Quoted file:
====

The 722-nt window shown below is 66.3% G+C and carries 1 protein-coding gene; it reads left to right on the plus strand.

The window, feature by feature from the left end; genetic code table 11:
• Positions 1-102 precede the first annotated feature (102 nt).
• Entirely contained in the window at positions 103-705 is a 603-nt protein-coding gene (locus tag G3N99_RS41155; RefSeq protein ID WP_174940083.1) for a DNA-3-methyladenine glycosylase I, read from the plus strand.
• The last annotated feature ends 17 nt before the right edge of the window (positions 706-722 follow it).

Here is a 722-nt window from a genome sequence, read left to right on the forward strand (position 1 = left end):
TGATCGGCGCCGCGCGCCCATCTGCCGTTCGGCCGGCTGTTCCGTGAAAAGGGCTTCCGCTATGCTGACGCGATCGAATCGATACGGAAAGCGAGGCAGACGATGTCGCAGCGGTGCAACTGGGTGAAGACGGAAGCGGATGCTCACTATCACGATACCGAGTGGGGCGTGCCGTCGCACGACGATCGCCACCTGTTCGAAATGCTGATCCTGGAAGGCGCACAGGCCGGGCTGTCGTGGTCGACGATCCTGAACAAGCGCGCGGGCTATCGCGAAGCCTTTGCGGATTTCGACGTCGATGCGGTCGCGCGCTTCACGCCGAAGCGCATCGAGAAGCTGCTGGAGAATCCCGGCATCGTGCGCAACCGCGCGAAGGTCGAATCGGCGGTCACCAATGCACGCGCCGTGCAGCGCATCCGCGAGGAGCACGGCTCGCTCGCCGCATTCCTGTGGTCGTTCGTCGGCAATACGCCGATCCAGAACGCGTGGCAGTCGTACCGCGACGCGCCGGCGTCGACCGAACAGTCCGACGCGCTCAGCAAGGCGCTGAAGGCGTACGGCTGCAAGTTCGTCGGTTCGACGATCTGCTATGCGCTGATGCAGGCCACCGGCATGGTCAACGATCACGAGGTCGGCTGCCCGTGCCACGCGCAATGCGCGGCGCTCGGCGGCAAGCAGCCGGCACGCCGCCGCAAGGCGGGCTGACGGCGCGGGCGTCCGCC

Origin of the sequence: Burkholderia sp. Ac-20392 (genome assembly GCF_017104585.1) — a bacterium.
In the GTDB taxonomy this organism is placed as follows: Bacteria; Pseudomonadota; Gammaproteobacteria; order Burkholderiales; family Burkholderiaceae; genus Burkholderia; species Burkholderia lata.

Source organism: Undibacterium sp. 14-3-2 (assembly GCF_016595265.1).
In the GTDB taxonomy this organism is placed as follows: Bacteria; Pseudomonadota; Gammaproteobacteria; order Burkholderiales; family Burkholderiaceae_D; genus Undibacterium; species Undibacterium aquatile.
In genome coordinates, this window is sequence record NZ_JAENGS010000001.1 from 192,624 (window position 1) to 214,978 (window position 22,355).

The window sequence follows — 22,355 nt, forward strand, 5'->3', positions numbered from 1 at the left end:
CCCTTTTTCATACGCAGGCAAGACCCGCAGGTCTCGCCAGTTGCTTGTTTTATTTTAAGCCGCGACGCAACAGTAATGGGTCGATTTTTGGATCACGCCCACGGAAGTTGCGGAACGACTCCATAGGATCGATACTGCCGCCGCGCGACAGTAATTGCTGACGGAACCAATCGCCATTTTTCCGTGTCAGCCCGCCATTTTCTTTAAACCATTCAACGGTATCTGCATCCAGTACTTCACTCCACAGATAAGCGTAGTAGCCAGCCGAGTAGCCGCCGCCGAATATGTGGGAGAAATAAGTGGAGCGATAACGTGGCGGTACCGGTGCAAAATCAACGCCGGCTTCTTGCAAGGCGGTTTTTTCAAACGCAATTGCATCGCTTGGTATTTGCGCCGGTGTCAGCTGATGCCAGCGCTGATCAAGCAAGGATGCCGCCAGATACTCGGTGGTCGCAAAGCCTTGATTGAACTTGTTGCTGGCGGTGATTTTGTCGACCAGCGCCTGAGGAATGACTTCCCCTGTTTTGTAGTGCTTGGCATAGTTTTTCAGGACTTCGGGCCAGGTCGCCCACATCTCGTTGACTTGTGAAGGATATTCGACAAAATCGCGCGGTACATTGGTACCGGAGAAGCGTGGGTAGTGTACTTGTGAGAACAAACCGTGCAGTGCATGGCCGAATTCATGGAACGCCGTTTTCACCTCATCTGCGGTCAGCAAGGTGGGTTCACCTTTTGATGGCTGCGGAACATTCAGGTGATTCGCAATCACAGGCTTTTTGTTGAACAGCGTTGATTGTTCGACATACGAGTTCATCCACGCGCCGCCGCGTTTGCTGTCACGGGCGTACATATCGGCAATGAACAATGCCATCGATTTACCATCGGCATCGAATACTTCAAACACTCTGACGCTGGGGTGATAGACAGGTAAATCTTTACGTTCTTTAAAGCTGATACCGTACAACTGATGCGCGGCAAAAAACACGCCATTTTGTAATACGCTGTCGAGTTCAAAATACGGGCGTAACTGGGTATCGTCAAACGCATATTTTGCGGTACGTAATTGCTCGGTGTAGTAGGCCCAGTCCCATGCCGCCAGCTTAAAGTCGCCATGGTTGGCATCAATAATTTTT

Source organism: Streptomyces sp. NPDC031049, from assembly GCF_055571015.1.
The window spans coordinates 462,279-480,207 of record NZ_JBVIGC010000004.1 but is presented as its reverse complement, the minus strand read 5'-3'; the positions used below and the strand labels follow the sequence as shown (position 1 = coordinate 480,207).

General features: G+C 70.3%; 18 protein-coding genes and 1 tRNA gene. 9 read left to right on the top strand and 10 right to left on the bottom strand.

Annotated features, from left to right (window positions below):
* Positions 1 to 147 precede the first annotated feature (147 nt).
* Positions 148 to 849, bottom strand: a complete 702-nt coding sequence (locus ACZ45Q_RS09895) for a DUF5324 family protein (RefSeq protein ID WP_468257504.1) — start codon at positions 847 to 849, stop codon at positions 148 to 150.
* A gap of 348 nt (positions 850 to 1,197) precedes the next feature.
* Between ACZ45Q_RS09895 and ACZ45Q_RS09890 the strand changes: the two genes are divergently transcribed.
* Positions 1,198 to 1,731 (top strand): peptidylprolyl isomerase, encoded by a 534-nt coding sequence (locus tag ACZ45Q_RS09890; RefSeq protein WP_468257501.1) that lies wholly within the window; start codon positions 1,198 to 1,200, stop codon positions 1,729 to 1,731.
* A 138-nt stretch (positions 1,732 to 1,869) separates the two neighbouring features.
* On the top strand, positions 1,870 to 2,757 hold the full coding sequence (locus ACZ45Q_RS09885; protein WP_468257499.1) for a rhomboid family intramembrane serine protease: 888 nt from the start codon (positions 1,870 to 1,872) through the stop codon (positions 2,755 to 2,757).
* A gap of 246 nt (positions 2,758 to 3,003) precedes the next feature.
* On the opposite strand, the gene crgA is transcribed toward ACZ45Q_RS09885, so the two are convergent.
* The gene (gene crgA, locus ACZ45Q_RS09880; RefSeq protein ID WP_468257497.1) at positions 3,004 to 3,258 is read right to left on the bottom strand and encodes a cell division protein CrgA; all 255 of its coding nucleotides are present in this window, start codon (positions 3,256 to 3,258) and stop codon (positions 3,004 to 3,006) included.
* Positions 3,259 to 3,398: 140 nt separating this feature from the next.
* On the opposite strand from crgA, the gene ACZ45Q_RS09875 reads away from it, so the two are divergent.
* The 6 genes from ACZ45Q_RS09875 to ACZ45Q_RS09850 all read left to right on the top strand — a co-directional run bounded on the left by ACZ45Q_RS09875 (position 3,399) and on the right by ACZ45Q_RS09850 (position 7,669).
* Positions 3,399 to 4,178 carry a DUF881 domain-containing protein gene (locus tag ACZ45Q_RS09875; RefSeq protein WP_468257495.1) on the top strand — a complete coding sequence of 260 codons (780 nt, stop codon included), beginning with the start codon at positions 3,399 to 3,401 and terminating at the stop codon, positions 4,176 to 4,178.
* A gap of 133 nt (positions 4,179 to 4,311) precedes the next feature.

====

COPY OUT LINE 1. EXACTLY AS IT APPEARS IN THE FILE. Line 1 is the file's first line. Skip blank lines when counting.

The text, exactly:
The 722-nt window shown below is 66.3% G+C and carries 1 protein-coding gene; it reads left to right on the plus strand.